3. Suggest Subjects Which Others Are Missing

If you are an expert on topics which are relatively obscure, then you should certainly go for them. Many journalists out there are under a misconception that nobody is interested in knowing about things less talked about. Well, actually, people would not know until you tell them, and that is why there is the scope.

You need to talk about things which are missed out by other reporters. If you take up such topics, you will create your own niche. People will start identifying you easily because your topics differ greatly from what they generally read.

The only problem is getting your editor ready for these subjects. Editors need strong, convincing arguments to change the approach of articles. When you pitch an idea, you should be armed with information and necessary arguments to prove your point. If you do the argumentative part nicely, your work is will get a go-ahead.

One important tip: before pitching an idea, make sure you run through the database of your company and check whether the topic has already been covered. Do not rely too much on editors; they are humans too.

4. Develop An Online Portfolio

You have to exploit the resources available online, and the best way to do that is by creating a portfolio.

A portfolio is basically a documentation of your creations. You upload all that you have worked on and put it on public display. All the mainstream freelance websites allow their users to upload a portfolio which acts as a reference tool for clients out there.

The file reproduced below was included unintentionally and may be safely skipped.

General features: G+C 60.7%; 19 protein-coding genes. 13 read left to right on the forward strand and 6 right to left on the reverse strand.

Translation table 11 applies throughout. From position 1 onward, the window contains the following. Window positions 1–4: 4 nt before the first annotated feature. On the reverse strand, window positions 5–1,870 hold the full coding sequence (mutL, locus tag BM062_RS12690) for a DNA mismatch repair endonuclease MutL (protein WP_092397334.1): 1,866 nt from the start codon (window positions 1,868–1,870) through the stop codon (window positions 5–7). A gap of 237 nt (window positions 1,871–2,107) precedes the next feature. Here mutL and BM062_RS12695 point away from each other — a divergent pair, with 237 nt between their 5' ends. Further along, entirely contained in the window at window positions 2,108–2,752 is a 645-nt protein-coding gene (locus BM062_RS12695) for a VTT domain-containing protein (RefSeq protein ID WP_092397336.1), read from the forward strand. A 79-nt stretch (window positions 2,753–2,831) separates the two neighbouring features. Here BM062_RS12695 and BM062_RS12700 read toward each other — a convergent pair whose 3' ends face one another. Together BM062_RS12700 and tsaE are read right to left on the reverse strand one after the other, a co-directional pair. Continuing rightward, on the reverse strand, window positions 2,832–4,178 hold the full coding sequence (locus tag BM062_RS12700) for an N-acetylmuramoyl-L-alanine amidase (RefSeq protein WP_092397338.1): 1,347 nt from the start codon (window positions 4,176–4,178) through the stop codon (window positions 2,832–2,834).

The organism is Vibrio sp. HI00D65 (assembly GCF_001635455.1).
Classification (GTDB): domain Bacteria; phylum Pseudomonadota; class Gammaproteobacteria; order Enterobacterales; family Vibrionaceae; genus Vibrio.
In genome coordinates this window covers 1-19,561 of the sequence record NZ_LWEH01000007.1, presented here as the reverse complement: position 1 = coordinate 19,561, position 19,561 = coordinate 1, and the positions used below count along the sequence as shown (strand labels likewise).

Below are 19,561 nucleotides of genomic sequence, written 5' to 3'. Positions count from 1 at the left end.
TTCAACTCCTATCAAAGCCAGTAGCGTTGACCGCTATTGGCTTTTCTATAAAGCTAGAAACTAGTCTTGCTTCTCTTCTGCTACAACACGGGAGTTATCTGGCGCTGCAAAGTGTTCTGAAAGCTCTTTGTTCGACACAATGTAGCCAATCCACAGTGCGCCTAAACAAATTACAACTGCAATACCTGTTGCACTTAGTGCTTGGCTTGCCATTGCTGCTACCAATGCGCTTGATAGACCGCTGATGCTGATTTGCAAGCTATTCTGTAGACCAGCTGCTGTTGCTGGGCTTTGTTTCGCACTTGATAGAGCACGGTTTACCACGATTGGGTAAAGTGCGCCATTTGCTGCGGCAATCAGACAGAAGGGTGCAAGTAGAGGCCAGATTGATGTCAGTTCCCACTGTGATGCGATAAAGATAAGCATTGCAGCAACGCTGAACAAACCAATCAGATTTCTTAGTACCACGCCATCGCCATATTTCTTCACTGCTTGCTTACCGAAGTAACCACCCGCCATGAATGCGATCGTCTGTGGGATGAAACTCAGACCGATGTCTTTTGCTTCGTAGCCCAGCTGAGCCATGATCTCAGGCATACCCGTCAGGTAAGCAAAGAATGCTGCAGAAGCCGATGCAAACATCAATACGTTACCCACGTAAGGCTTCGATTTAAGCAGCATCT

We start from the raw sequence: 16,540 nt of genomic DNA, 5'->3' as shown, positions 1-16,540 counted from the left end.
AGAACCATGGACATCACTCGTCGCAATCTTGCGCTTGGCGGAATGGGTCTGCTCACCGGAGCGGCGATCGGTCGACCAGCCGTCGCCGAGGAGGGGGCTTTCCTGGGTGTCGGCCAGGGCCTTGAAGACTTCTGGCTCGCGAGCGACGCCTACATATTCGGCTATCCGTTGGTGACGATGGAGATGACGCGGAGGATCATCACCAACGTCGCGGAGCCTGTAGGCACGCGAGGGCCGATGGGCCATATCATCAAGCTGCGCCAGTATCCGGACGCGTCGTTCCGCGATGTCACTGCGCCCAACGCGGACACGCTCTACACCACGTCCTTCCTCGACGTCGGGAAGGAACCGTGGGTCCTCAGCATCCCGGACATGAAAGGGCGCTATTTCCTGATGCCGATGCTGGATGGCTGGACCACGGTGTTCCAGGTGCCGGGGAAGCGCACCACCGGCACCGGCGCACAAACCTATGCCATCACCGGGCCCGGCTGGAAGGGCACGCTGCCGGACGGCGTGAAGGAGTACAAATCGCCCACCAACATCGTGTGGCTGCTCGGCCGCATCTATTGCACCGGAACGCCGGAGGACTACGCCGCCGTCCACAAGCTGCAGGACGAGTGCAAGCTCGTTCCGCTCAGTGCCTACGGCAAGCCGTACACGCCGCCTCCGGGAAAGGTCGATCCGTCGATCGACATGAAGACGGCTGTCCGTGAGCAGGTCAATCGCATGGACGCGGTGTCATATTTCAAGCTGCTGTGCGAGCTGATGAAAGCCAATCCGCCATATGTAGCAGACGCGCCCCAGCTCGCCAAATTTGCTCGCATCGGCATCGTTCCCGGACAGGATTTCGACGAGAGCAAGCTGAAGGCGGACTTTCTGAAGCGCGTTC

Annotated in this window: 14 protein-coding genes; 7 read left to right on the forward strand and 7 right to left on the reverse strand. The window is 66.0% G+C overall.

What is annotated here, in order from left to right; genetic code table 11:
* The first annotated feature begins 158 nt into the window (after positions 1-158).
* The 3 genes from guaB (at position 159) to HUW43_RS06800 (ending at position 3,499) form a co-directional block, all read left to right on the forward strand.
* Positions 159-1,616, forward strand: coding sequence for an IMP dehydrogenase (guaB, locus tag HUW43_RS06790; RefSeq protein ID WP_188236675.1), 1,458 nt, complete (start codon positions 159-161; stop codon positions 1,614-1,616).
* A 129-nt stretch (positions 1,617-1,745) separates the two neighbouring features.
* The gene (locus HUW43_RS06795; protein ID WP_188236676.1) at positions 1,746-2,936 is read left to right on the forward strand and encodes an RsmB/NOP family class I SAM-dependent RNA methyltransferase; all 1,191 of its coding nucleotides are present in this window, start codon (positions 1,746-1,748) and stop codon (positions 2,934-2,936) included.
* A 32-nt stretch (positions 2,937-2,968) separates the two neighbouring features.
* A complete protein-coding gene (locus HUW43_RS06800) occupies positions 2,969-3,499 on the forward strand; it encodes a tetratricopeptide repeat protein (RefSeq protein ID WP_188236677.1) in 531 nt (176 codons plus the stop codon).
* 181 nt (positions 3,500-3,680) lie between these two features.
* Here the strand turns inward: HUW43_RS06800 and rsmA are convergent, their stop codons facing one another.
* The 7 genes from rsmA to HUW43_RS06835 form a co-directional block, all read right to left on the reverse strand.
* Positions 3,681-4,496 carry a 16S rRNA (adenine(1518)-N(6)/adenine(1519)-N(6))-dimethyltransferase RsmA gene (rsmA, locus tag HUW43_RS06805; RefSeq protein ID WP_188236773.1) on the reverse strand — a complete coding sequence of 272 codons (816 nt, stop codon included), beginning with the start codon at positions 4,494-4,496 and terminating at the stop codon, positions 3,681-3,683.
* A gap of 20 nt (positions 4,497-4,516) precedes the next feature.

In case you are starting new and do not have any creations to upload, then you should write down samples and upload the same. Upload as much as you can and in good quality so that clients are able to assess your abilities and determine whether you are cut out for the job applied.

5. Stay Updated

You are a journalist, and hence, there is no room for redundancy. As a journalist, you are under a duty to keep yourself informed of every important change that affects your area of interest.

For example, if you are into medical journalism, then you should be aware of latest medical discoveries, controversies, conferences and what not.

Clients will expect the best and the latest from you. You cannot dupe them either because your content will be up in the public domain and subject to scrutiny. One mistake and your reputation may get tarnished forever.

There are many applications available for download which offer instant access to information. From automobile journalism to contemporary news, you can know everything on just a click. Although the importance of reading newspapers can never be overstated, you might not be able to read them every day and hence, these applications can be of great help.

6. Take The Challenge

Journalism is tough, but once you are here, you will enjoy it. It is about you making an initiative for creating a well-informed society. For that, you will have to go through a lot of struggle. But, that is the exciting part of one of the noblest professions in the world—and you better come out victorious.